xf86-video-geode 2.11.14

A few days ago, I pushed out version 2.11.14 of the Geode X.org driver. This is the driver used by the OLPC XO-1 and by a plethora of low-power desktops, micro notebooks and thin clients.

This release mostly features long-overdue fixes to rendering issues under GTK3+ and xulrunner, plus yet more ongoing changes to make this driver compile under recent X servers.

Sadly, the release took place much too late to be included into the upcoming stable Debian version, Wheezy, which is already deeply into freeze, pending publication.


HTML5: Firefox without Flash

Over the past few days, I decided to purge Gnash and LightSpark from my laptop to see whether my Internet experience would be affected in any dramatic way. Amazingly, a number of sites seem to offer video content encoded in Theora (VP3) or WebM (VP8). Sadly, a handful of popular sites such as Vimeo insist upon using the H.264 (MPEG-4) CODEC, which cannot be safely supported on Free Software because of unclear licensing issues that might impose an ulterior usage fee onto the end-users.

The good news is that the Mozilla Foundation has decided to avoid the issue together: starting with the most recent release of the mobile version of Firefox, content decoding is offloaded to the platform's native media CODEC library. On most Free Software platforms, this means that Gstreamer will handle the content and, in turn, use gstreamer-plugins-bad to perform the decoding. However, Gstreamer support is still rather sketchy, as attested by this Debian bug report and thus disabled by default. This leaves me wondering how little is missing for this to properly work. Would either Canonical or Red Hat perhaps be interested in funding this?


Bounty: PulseAudio: implement compression into the RTP modules

I'm looking for someone – preferably based within the IBAN zone – to implement compression support into PulseAudio's RTP modules. Please contact me via my Ubuntu address for details.


PulseAudio: system mode broken

Ever since version 1.1 of PulseAudio was released, remote audio stopped working for me. Basically, the tunnel created by enabling "Detect native remote PulseAudio sinks" in paprefs on the client side immediately crashes the PulseAudio server on the remote host. I reported the issue at Free Desktop bug #49681. The issue still exists in version 2.0, which is what Debian's next stable release is supposed to ship (and in 2.1, available via the experimental repository). This essentially means that I cannot upgrade my hosts to Wheezy without losing my remote speakers. Would anybody knowledgable enough with PulseAudio internals be able to help me track down the cause of this bug?

OpenWRT: SLAAC and DHCPv6 on White Russian

As I recently reported, I have been trying to configure my Linksys WRT54GL running the OpenWRT firmware (version 0.9 a.k.a. White Russian) to support SLAAC and DHCPv6 out of the box.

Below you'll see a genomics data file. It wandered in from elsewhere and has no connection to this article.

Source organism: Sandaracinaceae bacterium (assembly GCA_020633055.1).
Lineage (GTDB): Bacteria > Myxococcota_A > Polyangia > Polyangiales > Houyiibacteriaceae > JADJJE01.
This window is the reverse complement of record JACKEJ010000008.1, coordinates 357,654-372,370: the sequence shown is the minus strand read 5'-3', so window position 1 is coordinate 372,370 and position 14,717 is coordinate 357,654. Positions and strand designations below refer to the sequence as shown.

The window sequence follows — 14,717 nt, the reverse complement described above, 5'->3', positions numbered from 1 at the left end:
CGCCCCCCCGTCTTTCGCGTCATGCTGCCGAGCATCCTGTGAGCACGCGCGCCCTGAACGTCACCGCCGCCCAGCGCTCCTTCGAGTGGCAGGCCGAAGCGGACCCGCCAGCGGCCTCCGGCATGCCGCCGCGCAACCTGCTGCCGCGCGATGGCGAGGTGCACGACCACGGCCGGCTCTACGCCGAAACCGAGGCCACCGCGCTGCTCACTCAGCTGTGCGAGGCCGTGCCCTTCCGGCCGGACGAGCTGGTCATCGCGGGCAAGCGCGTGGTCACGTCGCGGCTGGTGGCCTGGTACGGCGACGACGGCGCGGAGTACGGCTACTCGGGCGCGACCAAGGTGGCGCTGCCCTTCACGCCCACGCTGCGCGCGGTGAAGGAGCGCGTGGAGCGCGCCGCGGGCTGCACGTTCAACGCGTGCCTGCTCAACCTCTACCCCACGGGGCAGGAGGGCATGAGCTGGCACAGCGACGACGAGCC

Most of the feedback I got involved upgrading the OpenWRT firmware to a more recent release that might not fit the available storage capacity of the device, which felt like too risky of an operation to attempt.

The solution I found instead involved adding ipkg sources to OpenWRT's backports repository, which offers a minimalistic DHCPv6 client. Although I haven't been able to find any proper documentation for this client, the content of its configuration file is mostly intelligible. What remains now is to actually configure it to cooperate with the kernel's native SLAAC implementation and, whenever an IPv6 network is found on the ISP side, to propagate the address space, DNS and routing information to my LAN using radvd.

Would anyone located within the Helsinki metropolitan area happen to have an IPv6 testing environment that would at least allow me to configure and test my router?


OpenWRT: accepting Router Adverts from the ISP in White Russian?

As we are getting closer to the World IPv6 Day, I thought that I'd see if I can upgrade my WRT54GL's OpenWRT (White Russian) installation to accept Router Adverts from the ISP to acquire an IPv6 address (rather than via a 4-to-6 tunnel broker, which seems to be the most documented case), and to propagate its IPv6 address space to my local network via my WRT45GL's radvd. Unfortunately, most of the instructions out there concern newer OpenWRT releases to which I cannot upgrade to because their software base takes up significantly more space than White Russian does. Still, I figure that someone in the community must have already succeeded at configuring their WRT54GL for this and might be able to help. Anyone? :)


Ubuntu: LTS to LTS+1 upgrade leaves cruft

Over the past few weeks, I upgraded my Ubuntu hosts to the Precise release due to be published next month. While the upgrade on my desktops from Oneiric to Precise went mostly well, the upgrade of my terminal server from Lucid to Precise was more daunting. In short: too many packages leave an undue amount of cruft behind, namely tons of obsolete configuration files that are not correctly handled by maintainer scripts, to either delete obsolete files or to rename them to the currently valid filename. At Debian, these oversights are periodically monitored using piuparts and reported to the package maintainer, but Ubuntu doesn't seem to offer this sort of automated Quality Assurance process yet. Perhaps this would be something worth developing?